Ideological purity tests are not the way to build public engagement with science

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Undark is running an op/ed by Aspen Reese, a former visiting scientist at the American Museum of Natural History, about the recent (and ongoing) flap concerning the politics of a museum trustee, Rebekah Mercer: “There’s an Anti-Science Conservative on Your Museum’s Board. So What?”

I find my opinion on this series of events closely aligned with Reese’s.

If the stated intent behind all the hullabaloo is to protect the reputation of the institution, garnering it a new one of being anti-conservative seems very dangerous indeed. We must not bar the doors of scientific institutions to anyone, whether it’s done explicitly, or by making them feel, as a class, unwelcome. Science cannot be known purely as a place for liberals. It has to be inclusive to be done right, for in trying to describe the world we must necessarily include all of it. Scientific institutions may feel more comfortable in the absence of dissenting voices, but by excluding people on the basis of their politics, those same institutions would sacrifice the opportunity to share science where it is most likely to win new converts to reason and empiricism.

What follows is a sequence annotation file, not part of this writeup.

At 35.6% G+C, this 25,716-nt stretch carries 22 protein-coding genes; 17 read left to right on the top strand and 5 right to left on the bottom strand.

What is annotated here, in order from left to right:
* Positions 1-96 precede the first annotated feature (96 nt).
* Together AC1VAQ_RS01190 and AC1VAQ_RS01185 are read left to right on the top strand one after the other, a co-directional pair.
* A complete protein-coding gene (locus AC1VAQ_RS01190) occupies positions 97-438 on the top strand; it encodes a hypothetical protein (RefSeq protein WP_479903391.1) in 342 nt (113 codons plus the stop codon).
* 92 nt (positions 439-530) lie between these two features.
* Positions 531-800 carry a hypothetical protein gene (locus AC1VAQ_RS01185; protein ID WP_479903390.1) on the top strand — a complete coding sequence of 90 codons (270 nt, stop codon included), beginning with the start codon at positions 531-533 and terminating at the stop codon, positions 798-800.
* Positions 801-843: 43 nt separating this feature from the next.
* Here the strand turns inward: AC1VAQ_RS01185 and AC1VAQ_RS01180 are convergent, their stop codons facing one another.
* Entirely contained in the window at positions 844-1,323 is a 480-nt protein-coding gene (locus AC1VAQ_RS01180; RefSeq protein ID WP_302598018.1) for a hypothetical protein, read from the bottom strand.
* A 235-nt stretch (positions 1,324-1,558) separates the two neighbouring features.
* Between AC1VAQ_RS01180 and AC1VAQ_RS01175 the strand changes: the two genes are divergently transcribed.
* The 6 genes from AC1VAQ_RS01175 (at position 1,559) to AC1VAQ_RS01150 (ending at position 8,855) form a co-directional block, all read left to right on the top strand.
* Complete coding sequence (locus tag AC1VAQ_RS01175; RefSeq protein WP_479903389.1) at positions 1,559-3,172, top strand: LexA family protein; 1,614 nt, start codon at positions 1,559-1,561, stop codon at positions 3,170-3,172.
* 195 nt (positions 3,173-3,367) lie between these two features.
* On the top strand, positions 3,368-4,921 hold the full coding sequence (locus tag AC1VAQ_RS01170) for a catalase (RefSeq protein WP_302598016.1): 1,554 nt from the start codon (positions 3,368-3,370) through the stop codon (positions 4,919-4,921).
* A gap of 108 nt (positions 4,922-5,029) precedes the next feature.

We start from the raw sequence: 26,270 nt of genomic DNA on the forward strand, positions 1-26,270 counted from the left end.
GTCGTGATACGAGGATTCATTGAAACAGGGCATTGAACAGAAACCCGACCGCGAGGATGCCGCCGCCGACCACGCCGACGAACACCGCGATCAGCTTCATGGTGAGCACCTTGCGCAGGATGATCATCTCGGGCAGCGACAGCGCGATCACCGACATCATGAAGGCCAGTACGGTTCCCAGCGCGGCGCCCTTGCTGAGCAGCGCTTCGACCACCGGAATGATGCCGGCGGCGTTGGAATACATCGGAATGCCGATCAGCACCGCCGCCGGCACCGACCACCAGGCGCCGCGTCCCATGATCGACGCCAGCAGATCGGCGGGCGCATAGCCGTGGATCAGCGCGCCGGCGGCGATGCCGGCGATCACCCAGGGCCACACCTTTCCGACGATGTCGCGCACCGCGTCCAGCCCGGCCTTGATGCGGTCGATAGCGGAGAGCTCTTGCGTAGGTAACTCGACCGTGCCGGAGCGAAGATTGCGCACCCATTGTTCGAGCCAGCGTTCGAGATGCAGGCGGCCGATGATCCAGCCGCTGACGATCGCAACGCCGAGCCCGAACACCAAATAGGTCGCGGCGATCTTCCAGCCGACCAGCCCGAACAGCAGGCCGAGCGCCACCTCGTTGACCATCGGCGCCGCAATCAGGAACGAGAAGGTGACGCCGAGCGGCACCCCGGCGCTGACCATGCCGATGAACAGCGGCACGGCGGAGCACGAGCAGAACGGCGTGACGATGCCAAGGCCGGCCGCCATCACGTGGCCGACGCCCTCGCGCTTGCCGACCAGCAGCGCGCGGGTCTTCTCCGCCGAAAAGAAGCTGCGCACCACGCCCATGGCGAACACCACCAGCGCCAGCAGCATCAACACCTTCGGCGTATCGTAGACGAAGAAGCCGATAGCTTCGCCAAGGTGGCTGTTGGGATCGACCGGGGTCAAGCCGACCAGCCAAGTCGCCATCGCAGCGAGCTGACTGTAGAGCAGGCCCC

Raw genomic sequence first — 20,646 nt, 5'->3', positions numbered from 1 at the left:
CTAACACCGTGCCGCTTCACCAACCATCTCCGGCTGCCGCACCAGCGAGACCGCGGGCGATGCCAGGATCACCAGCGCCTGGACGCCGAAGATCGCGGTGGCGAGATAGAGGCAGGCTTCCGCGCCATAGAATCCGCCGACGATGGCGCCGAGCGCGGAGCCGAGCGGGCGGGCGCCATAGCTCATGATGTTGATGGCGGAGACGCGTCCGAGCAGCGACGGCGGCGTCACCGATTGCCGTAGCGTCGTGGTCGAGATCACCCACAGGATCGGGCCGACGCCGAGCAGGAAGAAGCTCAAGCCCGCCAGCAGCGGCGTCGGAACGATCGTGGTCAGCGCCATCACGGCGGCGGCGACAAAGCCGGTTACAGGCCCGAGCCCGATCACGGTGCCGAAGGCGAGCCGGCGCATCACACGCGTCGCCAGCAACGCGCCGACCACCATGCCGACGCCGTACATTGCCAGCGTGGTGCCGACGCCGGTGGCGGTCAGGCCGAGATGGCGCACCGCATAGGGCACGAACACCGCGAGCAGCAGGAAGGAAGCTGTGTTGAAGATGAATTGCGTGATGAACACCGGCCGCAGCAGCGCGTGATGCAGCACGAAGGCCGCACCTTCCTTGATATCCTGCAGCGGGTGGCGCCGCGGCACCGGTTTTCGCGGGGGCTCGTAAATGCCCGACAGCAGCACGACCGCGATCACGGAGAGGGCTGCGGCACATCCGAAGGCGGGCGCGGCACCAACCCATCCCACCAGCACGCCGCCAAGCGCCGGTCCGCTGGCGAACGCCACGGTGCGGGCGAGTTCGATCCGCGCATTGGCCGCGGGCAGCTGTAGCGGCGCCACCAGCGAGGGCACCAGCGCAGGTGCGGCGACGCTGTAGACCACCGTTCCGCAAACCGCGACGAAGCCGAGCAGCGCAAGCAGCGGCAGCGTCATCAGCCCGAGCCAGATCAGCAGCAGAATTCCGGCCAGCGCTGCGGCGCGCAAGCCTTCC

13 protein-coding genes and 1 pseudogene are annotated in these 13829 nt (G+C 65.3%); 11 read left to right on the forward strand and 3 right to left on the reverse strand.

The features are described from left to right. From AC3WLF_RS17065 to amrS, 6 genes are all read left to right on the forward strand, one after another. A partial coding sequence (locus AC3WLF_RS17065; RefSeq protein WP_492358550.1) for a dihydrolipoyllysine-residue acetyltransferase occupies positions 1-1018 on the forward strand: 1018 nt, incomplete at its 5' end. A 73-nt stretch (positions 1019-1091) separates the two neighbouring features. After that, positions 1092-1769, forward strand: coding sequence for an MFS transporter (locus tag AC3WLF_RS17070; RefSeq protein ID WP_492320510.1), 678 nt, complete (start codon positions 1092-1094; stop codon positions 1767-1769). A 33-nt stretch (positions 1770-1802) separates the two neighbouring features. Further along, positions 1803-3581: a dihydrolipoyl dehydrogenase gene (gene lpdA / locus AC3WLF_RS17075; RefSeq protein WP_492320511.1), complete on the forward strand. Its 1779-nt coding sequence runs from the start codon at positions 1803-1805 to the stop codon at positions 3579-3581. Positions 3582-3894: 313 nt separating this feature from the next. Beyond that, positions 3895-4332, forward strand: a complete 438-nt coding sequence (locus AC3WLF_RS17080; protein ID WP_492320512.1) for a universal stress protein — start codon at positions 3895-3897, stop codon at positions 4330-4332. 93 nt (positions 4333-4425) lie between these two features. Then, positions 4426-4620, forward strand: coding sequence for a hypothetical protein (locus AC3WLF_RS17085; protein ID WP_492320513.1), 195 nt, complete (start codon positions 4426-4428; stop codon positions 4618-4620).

As we repeatedly tell students, science is not a series of facts about the world. Science is a methodology, a way of finding better and better descriptions of natural phenomena by means of observation and deduction.

My science does not yield to any politics, and I find it neither necessary nor desirable for all scientists to agree with any set of political notions. If we base the public support of the scientific enterprise on ideological uniformity, science will indeed find itself in a precarious position.